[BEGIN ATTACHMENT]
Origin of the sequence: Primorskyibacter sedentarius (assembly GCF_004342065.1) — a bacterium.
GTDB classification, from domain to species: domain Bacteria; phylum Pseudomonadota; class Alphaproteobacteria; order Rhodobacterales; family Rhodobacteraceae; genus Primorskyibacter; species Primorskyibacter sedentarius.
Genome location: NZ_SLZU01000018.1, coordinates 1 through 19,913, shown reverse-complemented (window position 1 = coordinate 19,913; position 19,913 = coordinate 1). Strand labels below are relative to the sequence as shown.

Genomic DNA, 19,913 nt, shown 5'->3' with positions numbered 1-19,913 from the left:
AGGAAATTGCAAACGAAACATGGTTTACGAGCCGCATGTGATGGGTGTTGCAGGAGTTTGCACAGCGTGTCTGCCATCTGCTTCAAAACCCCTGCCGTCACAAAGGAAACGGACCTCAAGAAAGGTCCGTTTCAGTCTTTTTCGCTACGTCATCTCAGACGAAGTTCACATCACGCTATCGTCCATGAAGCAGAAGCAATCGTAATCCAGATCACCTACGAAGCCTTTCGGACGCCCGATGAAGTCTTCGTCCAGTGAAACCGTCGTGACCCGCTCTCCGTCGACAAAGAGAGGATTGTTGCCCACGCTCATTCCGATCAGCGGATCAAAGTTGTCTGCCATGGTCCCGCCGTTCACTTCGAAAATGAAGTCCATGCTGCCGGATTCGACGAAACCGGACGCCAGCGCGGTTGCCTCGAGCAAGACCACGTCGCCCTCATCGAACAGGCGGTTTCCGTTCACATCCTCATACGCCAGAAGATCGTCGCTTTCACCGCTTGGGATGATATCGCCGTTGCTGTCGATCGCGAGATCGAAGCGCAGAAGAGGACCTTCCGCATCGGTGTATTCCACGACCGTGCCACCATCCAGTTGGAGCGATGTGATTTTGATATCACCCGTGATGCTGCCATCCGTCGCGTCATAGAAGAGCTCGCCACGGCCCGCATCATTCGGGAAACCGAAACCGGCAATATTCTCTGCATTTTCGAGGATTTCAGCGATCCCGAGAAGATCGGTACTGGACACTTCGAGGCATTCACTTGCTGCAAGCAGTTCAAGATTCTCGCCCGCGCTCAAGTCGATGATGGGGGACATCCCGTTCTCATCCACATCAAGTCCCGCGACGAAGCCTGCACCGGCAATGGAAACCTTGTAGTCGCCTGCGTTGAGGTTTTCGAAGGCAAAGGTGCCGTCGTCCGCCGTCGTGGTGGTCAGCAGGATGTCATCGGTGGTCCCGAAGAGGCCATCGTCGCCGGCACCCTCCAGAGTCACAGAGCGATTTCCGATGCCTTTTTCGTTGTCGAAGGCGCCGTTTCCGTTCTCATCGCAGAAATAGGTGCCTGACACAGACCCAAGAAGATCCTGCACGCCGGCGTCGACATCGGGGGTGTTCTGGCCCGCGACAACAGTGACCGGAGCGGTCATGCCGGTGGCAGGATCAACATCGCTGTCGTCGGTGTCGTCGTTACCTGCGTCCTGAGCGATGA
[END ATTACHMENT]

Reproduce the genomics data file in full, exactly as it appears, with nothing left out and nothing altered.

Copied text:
Origin of the sequence: Primorskyibacter sedentarius (assembly GCF_004342065.1) — a bacterium.
GTDB classification, from domain to species: domain Bacteria; phylum Pseudomonadota; class Alphaproteobacteria; order Rhodobacterales; family Rhodobacteraceae; genus Primorskyibacter; species Primorskyibacter sedentarius.
Genome location: NZ_SLZU01000018.1, coordinates 1 through 19,913, shown reverse-complemented (window position 1 = coordinate 19,913; position 19,913 = coordinate 1). Strand labels below are relative to the sequence as shown.

Genomic DNA, 19,913 nt, shown 5'->3' with positions numbered 1-19,913 from the left:
AGGAAATTGCAAACGAAACATGGTTTACGAGCCGCATGTGATGGGTGTTGCAGGAGTTTGCACAGCGTGTCTGCCATCTGCTTCAAAACCCCTGCCGTCACAAAGGAAACGGACCTCAAGAAAGGTCCGTTTCAGTCTTTTTCGCTACGTCATCTCAGACGAAGTTCACATCACGCTATCGTCCATGAAGCAGAAGCAATCGTAATCCAGATCACCTACGAAGCCTTTCGGACGCCCGATGAAGTCTTCGTCCAGTGAAACCGTCGTGACCCGCTCTCCGTCGACAAAGAGAGGATTGTTGCCCACGCTCATTCCGATCAGCGGATCAAAGTTGTCTGCCATGGTCCCGCCGTTCACTTCGAAAATGAAGTCCATGCTGCCGGATTCGACGAAACCGGACGCCAGCGCGGTTGCCTCGAGCAAGACCACGTCGCCCTCATCGAACAGGCGGTTTCCGTTCACATCCTCATACGCCAGAAGATCGTCGCTTTCACCGCTTGGGATGATATCGCCGTTGCTGTCGATCGCGAGATCGAAGCGCAGAAGAGGACCTTCCGCATCGGTGTATTCCACGACCGTGCCACCATCCAGTTGGAGCGATGTGATTTTGATATCACCCGTGATGCTGCCATCCGTCGCGTCATAGAAGAGCTCGCCACGGCCCGCATCATTCGGGAAACCGAAACCGGCAATATTCTCTGCATTTTCGAGGATTTCAGCGATCCCGAGAAGATCGGTACTGGACACTTCGAGGCATTCACTTGCTGCAAGCAGTTCAAGATTCTCGCCCGCGCTCAAGTCGATGATGGGGGACATCCCGTTCTCATCCACATCAAGTCCCGCGACGAAGCCTGCACCGGCAATGGAAACCTTGTAGTCGCCTGCGTTGAGGTTTTCGAAGGCAAAGGTGCCGTCGTCCGCCGTCGTGGTGGTCAGCAGGATGTCATCGGTGGTCCCGAAGAGGCCATCGTCGCCGGCACCCTCCAGAGTCACAGAGCGATTTCCGATGCCTTTTTCGTTGTCGAAGGCGCCGTTTCCGTTCTCATCGCAGAAATAGGTGCCTGACACAGACCCAAGAAGATCCTGCACGCCGGCGTCGACATCGGGGGTGTTCTGGCCCGCGACAACAGTGACCGGAGCGGTCATGCCGGTGGCAGGATCAACATCGCTGTCGTCGGTGTCGTCGTTACCTGCGTCCTGAGCGATGA